Udemy vs. Udacity: Which is Best for Your Online Course?
- Matthew Turner
Updated by Tara Malone
Are you an expert in your niche who’s determined to share your knowledge with others?
If so, one of the best ways to accomplish this is by creating an online course.
There are many reasons to consider building an online course. For one thing, teaching others what you know can have a great impact on their lives and careers.
Selling an online course can also benefit you, the course creator. An online course is an extremely effective way to supplement your existing income by creating a new revenue stream.
And the good news is you can succeed at online course creation no matter what niche or industry you’re in. At Mirasee, we’ve helped course creators from all different industries make hundreds, thousands, and even tens of thousands per month from a single course.
The one thing all these people have in common is their passion to share what they know.
In this guide, we’ll show you how to do this using the online course platforms Udemy and Udacity. Both platforms offer amazing opportunities for course creators, yet they do so in very different ways. In this Udemy vs. Udacity review, we’ll introduce you to them both, explain how they differ, and walk you through their main features.
Let’s dive right in!
What is Udemy?
Udemy offers the largest collection of online courses, with 100,000+ available across dozens of categories, including:
- Personal Development
- Health & Fitness
Students purchase courses on Udemy on an individual basis, and although the price of these courses varies, most are available for under $100.
As a course creator or instructor, publishing your course on Udemy costs you nothing. You can set up your account for free and publish as many courses as you like. It’s an open platform that anyone can join, making it an ideal place for new course creators wishing to test their teaching skills.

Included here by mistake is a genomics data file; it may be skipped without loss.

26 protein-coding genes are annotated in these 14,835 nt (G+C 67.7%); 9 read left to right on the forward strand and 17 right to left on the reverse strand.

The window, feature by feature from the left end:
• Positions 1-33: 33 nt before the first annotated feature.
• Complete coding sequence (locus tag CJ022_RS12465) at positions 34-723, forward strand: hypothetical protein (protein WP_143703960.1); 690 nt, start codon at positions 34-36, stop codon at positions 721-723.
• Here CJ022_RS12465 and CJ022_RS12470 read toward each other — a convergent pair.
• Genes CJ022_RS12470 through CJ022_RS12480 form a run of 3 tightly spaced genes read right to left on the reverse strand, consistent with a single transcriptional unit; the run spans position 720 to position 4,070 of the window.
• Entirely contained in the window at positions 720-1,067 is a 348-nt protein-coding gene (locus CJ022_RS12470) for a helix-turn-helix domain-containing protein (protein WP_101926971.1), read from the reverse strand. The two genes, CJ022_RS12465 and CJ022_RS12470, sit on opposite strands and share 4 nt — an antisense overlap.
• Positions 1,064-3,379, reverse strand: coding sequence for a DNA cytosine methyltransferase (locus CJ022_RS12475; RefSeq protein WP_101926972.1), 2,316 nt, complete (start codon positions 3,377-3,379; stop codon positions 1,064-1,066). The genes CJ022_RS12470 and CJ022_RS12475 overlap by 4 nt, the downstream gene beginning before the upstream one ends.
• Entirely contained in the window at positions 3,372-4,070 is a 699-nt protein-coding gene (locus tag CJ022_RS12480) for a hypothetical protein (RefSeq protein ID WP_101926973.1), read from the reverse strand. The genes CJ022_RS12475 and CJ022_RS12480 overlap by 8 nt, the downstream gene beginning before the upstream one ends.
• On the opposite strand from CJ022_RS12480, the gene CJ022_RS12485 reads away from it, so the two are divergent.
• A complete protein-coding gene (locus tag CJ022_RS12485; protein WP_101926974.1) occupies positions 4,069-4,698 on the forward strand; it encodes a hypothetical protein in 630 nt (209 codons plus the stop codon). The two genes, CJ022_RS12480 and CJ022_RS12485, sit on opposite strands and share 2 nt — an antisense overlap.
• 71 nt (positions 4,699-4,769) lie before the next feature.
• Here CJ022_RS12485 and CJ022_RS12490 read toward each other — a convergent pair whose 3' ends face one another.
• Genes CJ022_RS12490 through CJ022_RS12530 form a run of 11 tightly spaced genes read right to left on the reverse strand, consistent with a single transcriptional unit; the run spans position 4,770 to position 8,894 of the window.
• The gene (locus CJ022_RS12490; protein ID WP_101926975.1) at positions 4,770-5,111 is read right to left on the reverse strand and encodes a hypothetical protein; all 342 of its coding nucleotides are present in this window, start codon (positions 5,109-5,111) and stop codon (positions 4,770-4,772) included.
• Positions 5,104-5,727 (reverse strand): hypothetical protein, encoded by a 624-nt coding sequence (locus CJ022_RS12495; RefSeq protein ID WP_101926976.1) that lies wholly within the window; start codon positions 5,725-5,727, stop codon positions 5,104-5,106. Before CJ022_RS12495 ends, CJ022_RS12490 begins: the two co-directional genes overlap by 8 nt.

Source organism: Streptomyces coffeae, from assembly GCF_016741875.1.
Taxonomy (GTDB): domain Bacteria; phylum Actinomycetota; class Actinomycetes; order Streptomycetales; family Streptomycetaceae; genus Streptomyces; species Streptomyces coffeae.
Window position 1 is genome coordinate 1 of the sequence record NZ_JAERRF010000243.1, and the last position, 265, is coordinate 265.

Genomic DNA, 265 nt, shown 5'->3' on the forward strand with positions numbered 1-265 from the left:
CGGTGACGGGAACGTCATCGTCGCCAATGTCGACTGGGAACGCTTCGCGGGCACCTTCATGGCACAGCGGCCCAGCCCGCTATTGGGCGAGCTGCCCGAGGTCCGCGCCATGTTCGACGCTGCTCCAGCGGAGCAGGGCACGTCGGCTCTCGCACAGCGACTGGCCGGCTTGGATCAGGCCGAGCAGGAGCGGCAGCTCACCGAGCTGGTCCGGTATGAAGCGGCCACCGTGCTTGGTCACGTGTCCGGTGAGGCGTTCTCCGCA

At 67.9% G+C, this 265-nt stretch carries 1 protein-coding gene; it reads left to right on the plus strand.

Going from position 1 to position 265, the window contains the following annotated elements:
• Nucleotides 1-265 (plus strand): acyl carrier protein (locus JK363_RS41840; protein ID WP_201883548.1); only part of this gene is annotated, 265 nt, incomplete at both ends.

What is Udacity?
Udacity is designed for those wishing to get hired by some of the world’s largest tech companies. Dubbed as an alternative to tech bootcamps and in-person events, Udacity provides self-paced learning that’s intended to supplement traditional education.
It’s much more specific than Udemy, focusing solely on the tech industry:
- Data science
- Artificial intelligence
- System creation
Pricing is a little more complex compared to Udemy because although Udacity does provide free courses (that come without a certificate), their Nanodegrees start at $399 per month (each one varying in price and duration).
But again, as a course creator or instructor, there’s no cost to you. However, this is not an open platform that anyone can join. You must apply to become an instructor with Udacity, and it’s not necessarily an easy platform to get accepted into. That’s because Udacity seeks established industry professionals that have worked at Fortune 500 organizations or owned their own successful tech businesses.
Udemy vs. Udacity Review: What You Can Earn
As you’ll soon see in this guide, Udemy and Udacity are designed for very different types of course creators. Both are excellent options for certain people, so it’s important you learn which one is best suited for you.